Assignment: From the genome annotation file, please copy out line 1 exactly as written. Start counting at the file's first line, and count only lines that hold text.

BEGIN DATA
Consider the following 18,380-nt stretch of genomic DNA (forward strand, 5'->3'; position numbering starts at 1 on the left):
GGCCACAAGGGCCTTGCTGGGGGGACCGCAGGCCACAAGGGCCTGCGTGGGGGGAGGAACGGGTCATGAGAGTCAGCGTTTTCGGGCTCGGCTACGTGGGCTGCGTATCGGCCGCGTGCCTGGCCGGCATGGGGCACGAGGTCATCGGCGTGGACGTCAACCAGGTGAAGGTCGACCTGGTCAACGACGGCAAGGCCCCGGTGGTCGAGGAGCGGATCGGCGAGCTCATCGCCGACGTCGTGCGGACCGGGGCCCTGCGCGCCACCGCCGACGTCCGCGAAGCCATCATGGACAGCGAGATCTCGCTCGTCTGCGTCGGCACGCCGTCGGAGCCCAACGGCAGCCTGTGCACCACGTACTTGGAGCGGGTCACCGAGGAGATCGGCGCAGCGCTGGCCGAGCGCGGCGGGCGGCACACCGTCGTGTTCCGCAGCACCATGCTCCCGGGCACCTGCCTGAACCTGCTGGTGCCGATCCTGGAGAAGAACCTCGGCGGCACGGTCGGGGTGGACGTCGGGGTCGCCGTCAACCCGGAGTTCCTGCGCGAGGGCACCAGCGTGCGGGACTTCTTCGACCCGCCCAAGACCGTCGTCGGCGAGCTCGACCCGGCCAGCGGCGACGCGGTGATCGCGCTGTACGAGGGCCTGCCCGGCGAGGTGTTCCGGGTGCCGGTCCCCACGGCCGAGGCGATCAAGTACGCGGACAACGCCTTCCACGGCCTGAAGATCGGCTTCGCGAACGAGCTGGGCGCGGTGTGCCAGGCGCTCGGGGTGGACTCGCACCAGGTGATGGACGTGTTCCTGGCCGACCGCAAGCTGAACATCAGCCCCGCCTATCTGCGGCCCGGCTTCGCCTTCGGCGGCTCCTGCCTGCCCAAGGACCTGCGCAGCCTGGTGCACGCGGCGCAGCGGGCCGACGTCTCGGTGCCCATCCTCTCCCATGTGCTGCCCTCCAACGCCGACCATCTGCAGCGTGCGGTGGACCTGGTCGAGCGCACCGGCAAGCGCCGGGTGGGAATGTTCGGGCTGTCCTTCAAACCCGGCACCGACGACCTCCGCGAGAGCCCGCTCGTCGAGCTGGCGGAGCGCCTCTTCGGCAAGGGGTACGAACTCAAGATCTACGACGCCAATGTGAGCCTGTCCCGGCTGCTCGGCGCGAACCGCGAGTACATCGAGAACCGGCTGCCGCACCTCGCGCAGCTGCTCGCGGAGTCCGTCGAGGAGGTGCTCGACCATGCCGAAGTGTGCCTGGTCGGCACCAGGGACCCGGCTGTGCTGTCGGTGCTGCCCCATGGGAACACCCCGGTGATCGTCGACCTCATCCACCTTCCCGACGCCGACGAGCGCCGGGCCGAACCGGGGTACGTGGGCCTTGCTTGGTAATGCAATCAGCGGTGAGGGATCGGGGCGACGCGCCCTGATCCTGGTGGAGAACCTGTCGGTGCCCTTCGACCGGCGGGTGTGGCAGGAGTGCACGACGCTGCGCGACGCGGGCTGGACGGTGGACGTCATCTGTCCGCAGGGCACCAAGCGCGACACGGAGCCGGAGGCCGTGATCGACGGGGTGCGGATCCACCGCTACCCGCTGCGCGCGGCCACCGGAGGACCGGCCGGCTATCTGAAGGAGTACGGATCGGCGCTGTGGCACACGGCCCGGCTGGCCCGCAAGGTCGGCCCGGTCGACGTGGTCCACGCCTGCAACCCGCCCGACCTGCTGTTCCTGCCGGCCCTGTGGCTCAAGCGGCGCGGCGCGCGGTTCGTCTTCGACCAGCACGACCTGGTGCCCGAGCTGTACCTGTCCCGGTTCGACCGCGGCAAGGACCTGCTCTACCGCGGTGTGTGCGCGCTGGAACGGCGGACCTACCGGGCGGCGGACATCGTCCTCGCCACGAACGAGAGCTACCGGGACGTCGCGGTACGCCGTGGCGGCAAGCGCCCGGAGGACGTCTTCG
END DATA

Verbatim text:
Consider the following 18,380-nt stretch of genomic DNA (forward strand, 5'->3'; position numbering starts at 1 on the left):